A case report from Japan described systemic lupus erythematosus (SLE) first manifesting as preeclampsia during pregnancy, highlighting the difficulties of distinguishing SLE during the third trimester. The findings of the case study were published in the American Journal of Perinatology Reports..1
A 32-year-old primigravid Japanese woman was diagnosed with severe preeclampsia at 29 weeks of gestation. She had become pregnant by in vitro fertilization and egg transfer. Laboratory testing during the first trimester revealed anemia, with a hemoglobin level of 9.0 g/dL, thrombocytopenia, and proteinuria, although no further assessment was performed.
At 29 weeks, the patient presented with leg edema, hypertension, intrauterine growth reduction, and a high umbilical artery resistance index. She was diagnosed with severe preeclampsia and underwent emergent cesarean section.
Hypertension and renal disorder improved after the operation, but her thrombocytopenia and anemia worsened. A comprehensive autoimmune workup was performed, and SLE was diagnosed on postoperative day 5.
Her proteinuria improved from 4g/d on postoperative day 4 to 1 g/d on postoperative day 18, and her blood pressure normalized on day 7. SLE was controlled with oral prednisone, and she was discharged from the hospital on postoperative day 34 with normal blood pressure, normal laboratory data, and no recurrence of seizures. Her newborn also showed no evidence of neonatal lupus.
“New-onset SLE during pregnancy is rare and difficult to quickly diagnose, especially in cases that manifest as preeclampsia in the third trimester,” the authors concluded. “New-onset SLE should be suspected and an autoimmune workup should be performed as soon as possible when symptoms of preeclampsia persist or new atypical symptoms of preeclampsia develop after delivery.”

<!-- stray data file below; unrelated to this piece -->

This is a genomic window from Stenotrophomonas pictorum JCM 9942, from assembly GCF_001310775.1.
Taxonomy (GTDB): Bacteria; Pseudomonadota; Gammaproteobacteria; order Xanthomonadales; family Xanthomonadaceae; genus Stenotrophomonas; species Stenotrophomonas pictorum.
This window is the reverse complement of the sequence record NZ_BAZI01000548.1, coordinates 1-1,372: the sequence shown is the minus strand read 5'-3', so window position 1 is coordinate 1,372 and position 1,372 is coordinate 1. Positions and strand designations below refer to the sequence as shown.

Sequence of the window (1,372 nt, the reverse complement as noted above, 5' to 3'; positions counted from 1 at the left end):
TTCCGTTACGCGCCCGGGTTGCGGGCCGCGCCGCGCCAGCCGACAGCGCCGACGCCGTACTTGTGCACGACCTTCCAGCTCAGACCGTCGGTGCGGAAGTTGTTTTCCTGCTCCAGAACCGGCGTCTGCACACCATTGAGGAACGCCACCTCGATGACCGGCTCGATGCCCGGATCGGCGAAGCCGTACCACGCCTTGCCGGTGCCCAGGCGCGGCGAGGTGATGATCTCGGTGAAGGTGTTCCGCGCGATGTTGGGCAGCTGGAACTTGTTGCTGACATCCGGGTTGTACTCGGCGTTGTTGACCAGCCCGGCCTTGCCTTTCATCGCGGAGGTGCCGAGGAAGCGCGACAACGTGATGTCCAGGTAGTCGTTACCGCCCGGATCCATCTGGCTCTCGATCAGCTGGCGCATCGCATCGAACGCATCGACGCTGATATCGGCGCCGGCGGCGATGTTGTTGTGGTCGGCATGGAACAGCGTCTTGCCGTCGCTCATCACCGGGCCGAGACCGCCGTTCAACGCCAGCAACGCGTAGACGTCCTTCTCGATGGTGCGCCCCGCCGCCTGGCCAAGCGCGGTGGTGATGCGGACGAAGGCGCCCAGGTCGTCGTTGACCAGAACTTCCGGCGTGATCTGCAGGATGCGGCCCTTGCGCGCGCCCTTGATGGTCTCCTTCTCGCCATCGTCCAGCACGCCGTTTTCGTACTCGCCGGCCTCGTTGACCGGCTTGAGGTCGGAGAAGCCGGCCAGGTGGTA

Summary and Clinical Applicability
SLE during pregnancy is rare and difficult to detect as cases that manifest as preeclampsia. However, preexisting renal disease and any SLE activity during the first 6 months before conception are known potential risk factors for lupus flares during pregnancy. The study authors noted that there is a greater prevalence of preeclampsia, fetal loss, intrauterine growth retardation, and preterm birth among women with active lupus during pregnancy.
The researchers concluded that new-onset SLE during the third trimester of pregnancy is difficult to diagnose, although it should be suspected when symptoms of preeclampsia persist after delivery.
Miyamoto T, Hoshino T, Hayashi N, et al. Preeclampsia as a manifestation of new-onset systemic lupus erythematosus during pregnancy: a case-based literature review. AJPRep. 2016;6(1):e62-67.